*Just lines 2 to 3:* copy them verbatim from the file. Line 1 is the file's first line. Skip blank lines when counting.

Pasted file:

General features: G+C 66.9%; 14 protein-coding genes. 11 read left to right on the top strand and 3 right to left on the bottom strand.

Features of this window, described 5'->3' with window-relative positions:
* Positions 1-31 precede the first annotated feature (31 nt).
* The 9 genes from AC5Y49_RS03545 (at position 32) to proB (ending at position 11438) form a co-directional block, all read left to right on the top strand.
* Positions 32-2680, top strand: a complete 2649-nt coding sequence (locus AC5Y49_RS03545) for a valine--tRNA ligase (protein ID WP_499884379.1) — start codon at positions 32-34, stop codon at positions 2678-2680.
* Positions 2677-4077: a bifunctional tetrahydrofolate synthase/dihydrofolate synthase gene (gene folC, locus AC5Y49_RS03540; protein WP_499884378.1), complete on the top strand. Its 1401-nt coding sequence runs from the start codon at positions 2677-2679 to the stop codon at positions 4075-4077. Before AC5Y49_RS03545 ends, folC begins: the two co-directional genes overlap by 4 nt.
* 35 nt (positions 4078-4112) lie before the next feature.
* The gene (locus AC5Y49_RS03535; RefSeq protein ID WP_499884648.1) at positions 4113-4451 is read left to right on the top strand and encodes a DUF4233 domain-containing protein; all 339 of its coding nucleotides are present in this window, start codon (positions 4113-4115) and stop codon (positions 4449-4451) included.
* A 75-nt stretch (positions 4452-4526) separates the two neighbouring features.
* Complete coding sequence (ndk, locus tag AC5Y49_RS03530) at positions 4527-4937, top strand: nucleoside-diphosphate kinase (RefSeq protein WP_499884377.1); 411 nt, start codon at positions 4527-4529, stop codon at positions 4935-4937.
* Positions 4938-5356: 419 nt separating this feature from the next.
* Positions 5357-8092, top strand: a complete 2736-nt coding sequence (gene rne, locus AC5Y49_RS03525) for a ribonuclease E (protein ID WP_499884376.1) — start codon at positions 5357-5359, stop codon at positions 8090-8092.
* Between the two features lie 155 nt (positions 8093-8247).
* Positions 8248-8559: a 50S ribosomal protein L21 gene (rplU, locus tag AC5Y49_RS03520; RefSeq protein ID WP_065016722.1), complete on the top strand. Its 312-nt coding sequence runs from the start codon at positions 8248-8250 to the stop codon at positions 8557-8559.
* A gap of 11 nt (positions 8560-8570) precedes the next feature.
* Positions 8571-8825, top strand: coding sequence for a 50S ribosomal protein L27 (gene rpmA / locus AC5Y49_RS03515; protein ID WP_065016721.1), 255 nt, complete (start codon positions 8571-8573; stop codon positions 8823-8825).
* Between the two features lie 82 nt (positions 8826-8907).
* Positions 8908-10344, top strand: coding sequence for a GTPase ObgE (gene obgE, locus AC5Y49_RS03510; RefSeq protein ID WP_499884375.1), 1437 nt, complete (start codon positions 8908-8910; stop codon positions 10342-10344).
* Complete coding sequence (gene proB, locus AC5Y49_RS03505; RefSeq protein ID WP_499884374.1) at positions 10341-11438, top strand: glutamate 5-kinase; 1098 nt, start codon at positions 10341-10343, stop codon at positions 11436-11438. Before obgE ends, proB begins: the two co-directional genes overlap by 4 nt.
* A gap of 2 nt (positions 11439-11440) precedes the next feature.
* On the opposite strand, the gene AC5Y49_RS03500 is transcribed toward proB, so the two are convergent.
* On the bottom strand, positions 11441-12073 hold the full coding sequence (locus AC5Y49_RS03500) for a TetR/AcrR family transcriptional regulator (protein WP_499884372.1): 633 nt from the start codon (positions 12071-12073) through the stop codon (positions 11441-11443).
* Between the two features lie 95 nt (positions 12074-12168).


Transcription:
Features of this window, described 5'->3' with window-relative positions:
* Positions 1-31 precede the first annotated feature (31 nt).